Wednesday, December 7, 2016

Inadequate government support blamed for plight of Philippine higher education



The combined research output of the top ten Philippine higher education institutions (HEIs) at 11,528 will not even come close to the output of the National University of Singapore with 100,893. “That’s just one university in the city-state,” according to Dr. Tereso S. Tullao Jr.


Dr. Tereso S. Tullao Jr. explaining the role of education in the development process.
A National Book winner and economics professor at the De La Salle University Manila, Tullao was speaking before stakeholders gathered at one of the parallel workshops on the second day of the Philippine Education Summit 2016.

Tullao shocking the audience with data and reminding them not to be complacent.
Tullao added that while he is happy to know that his alma mater, the University of the Philippines Diliman, leads the pack with 3,060 when it comes to the research productivity of HEIs in the country; and that DLSU Manila follows UP Diliman with 2,056, he is also confronted with the sad plight of Philippine HEIs in comparison to its neighbors.

CHED executive director Atty. Julito D. Vitriolo (foreground, right) listens to Dr. Tullao.


University heads, scientists, former and current higher education officers were some of the participants at Workshop 8: Higher Education as Accelarator of Innovation and Inclusive Economic Prosperity held at the Taft Ballroom 2 of Conrad Hotel, Mall of Asia Complex, Pasay City on November 4, 2016.


The participants were divided into three groups. Group 1: Dr. Tullao shares a point with Atty. Vitriolo and UP president Dr. Alfredo E. Pascual

Group 1: University of the East president Dr. Ester A. Garcia shares her thoughts.
Along with 500 delegates, FILCOLS executive director AlvinJ. Buenaventura was one of the stakeholders invited to the two-day education summit. He is the only representative of the book industry in Workshop 8.

The other HEIs with their corresponding research outputs are UP Los Baños with1,923, UP Manila with 1,837, Ateneo de Manila University with 839, University of Santo Tomas with 686, University of San Carlos with 378, Mindanao State University with 319, Mapua Institute of Technology with 215, and Visayas State University with 215.


Group 2: Representatives from Australian Aid and university heads of research.

Group 2: Main ideas were discussed, defended, and some were discarded.

Citing Scopus as the largest and reliable source of data on the research output of universities around the world, Tullao prodded the audience to crack their heads and contribute to the Philippine Development Plan. The suggestions are not merely for the Duterte administration but should be for the long term, even for the next administrations.

Group 3: (left) Former secretary of the Department of Science and Technology and current president of the National Academy of Science and Technology Dr. William G. Padolina led the group discussions.

Group 3: Ideas were written on blue strips of paper and arranged on the floor.

The Singaporean government’s support to their HEIs contribute greatly to their performance in terms of research output, recruitment of top faculty from around the world, scholarships for local and international students, and high-end equipment and facilities.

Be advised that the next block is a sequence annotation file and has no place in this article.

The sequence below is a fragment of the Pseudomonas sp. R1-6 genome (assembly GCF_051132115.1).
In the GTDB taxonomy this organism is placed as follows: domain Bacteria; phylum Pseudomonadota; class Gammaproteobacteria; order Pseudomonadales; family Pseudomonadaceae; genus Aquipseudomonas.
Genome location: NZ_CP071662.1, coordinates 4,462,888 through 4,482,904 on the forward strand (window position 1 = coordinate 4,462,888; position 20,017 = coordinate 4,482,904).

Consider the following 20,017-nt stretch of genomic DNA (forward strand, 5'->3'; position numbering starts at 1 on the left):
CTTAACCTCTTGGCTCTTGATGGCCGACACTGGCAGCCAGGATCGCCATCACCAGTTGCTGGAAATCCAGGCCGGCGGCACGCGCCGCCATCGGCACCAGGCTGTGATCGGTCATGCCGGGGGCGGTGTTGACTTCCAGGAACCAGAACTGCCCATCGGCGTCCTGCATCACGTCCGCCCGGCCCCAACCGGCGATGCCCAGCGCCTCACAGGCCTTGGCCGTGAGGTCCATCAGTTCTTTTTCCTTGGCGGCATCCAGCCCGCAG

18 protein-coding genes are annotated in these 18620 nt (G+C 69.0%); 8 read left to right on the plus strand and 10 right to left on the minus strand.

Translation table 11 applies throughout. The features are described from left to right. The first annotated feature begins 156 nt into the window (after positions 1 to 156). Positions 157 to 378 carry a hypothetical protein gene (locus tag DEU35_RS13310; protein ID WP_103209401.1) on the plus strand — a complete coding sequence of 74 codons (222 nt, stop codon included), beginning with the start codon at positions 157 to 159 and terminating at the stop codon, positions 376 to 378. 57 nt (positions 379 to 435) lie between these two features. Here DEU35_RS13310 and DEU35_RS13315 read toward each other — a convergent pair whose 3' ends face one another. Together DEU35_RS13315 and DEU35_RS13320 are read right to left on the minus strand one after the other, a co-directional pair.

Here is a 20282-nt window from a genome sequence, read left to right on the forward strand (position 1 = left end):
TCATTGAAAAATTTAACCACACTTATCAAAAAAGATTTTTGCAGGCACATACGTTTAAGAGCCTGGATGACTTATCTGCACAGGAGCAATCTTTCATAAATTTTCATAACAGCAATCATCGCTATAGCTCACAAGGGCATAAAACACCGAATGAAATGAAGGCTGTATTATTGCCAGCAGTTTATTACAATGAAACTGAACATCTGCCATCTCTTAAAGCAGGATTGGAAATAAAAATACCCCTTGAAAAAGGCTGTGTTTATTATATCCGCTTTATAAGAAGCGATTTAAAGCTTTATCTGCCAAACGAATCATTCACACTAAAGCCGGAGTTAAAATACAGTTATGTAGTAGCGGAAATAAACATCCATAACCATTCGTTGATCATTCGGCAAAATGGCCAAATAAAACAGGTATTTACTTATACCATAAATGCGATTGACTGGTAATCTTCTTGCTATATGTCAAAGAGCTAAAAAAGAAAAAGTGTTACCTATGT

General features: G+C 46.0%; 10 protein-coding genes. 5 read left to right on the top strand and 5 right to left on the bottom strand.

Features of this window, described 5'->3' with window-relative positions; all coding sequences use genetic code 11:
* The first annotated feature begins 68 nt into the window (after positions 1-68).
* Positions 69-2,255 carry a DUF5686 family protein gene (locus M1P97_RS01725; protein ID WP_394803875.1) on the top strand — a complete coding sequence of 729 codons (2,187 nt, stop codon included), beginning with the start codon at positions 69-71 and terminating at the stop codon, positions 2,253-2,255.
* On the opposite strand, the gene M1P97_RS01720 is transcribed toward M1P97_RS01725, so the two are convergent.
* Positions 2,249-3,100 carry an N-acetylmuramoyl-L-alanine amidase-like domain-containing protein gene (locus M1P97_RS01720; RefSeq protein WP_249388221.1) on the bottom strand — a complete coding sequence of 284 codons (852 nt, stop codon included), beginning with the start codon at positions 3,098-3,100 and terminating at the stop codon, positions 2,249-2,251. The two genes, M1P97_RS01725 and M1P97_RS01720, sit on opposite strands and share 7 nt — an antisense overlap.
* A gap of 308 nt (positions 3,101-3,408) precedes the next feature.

Established in 2007, Nanyang Technological University is ranked 13th globally and produced 66,647 research output next to NUS. Singapore Management University, only a 16 year old-institution, produced 3,495 which is higher than UP Diliman’s output.

In terms of budget, the University of the Philippines received PHP 11 B (USD 224 M) for 2016. While the budget for all Philippine state universities and colleges (SUCs) was PHP 47 B (USD 959 M), these pale in comparison with the budget for the National University of Singapore at PHP 42 B (USD 868 M) and the Nanyang Technological University at PHP 29 B (USD 610 M). 

Dr. Napoleon K. Juanillo Jr., in his description of the workshop as its moderator, highlighted the importance of higher education as one of the major drivers of economic competitiveness. He is the director for the Office of Planning, Research & Knowledge Management at the Commission on Higher Education (CHED).

Juanillo said “due to the remarkable speed and dynamism in the knowledge-driven global economy…CHED shall advocate for purposive investments that steer career interest towards science, technology, engineering, agri-fisheries, and mathematics which are the building blocks of the knowledge economy.”

In her opening remarks, CHED chair Dr. Patricia B. Licuanan said that the commission views its role as setting the agenda, strategies, and facilities to strengthen the so-called “triple helix” of government, academe, and industry as growth accelerators.

The Philippine Education Summit 2016 was jointly convened by the country’s top education agencies: Department of Education (DepEd) which handles basic education and alternative learning systems (ALS), CHED which handles HEIs including SUCs, and the Technical Education and Skills Development Authority (TESDA) which handles technical-vocational (tech-voc) education. Main support was provided by the Australian Aid Basic Education Sector Transformation (BEST).